Who will you pick for DC Council at-large on April 23?

Michael Brown

Michael Brown was an at-large member of the DC Council as an indepdendent from 2007 through 2012, when he was defeated for reelection. He is now running as a Democrat. He is the son of former US Secretary of Commerce Ron Brown and lives in Chevy Chase DC.

Question 9

We asked the candidates:

DC is moving towards implementing a number of changes to its zoning code. To that end, where do you stand on eliminating parking minimums near transit; allowing residents to rent out basements, garages, etc. in low-density areas; and allowing more neighborhood-serving retail in residential neighborhoods?

Michael Brown responded:

Zoning is a complicated and emotional subject. We all want to be in a city where the environment is clean as well as multi-modal. But a war on cars is not the answer. As sections if the city continue to be developed or redeveloped we must balance the needs of our residents. I have engaged in these zoning matters in the past, for example of the issues of the university campus plans. Where I have frequently taken the side of the surrounding neighborhoods and stood with the residents to oppose certain aspects of the growth plans. Engagement, communication with the community should always be part of any solution when dealing with zoning issues.

Here is how you rated the candidates' responses:

Question 8

We asked the candidates:

Last year DC Schools Chancellor Kaya Henderson said that DC schools are suffering from a "truancy crisis." The DC Council is now debating a bill that would increase penalties on parents for kids who chronically miss school. Should parents be held to account for when their kids miss school? How can DC ensure that students attend school consistently?

Unfortunately, Michael Brown did not respond to this question.

Question 7

We asked the candidates:

Below are a set of proposals for ethics reform which some have advocated in recent years. For each, would you vote for or against? Further, you can explain any position in more detail if you wish and offer any additional ethics measures you would advocate for.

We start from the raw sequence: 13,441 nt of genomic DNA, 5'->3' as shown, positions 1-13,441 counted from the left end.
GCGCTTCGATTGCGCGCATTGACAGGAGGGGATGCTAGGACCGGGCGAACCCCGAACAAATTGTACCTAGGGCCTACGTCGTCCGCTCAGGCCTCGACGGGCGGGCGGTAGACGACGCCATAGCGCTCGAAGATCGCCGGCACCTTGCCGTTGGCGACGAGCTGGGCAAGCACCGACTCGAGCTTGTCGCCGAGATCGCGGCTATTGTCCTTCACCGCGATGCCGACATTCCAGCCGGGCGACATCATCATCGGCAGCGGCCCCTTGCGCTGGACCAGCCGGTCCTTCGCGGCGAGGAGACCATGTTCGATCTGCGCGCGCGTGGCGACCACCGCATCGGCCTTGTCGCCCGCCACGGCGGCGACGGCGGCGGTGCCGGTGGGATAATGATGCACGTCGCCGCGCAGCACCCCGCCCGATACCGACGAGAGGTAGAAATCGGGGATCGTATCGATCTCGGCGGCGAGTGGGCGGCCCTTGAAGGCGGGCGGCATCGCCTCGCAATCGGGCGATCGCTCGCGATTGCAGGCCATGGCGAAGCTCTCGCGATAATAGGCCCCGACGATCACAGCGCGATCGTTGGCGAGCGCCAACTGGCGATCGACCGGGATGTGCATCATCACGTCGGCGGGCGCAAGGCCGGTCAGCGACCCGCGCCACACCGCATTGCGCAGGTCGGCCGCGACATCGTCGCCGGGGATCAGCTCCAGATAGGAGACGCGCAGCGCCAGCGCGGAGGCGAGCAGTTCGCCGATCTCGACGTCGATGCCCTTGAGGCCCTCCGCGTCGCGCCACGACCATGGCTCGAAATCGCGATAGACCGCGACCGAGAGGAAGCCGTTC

• Ban or limit outside employment
  • Eliminate or constrain constituent service funds
  • Ban corporate contributions to campaigns
  • Ban "bundling" from multiple entities controlled by same person
  • Ban contributions by contractors and/or lobbyists who do business with DC
  • Forbid free or discounted legal services, travel gifts, sports tickets for councilmembers

Michael Brown responded:

I will continue to be supportive of ethics reform , I voted for the most sweeping ethics reform bill/now law in the city's history. But that was just a first step, campaign finance reform must also happen. If we are truly committed to leveling the playing field , controlling or taking corporate dollars out of the system then pursuing my (for DC) idea of "public financing" of our elections.

Outside employment should not be banned, the issue is disclosure and transparency.

Constituent services fund is an important tool to help residents that need it. That's how I have always used it and will continue to if elected. Feel free to visit: www.michaelbrown2012 for more information.

Here is how you rated the candidates' responses:

Question 6

We asked the candidates:

Residents who walk and bicycle often feel our streets are not sufficiently safe for them. Others feel that projects to accommodate bicycles and pedestrians have impeded quality of life for those who must drive. Is there a way forward that can bring peace among all road users? What would you say to each of these groups?

Michael Brown responded: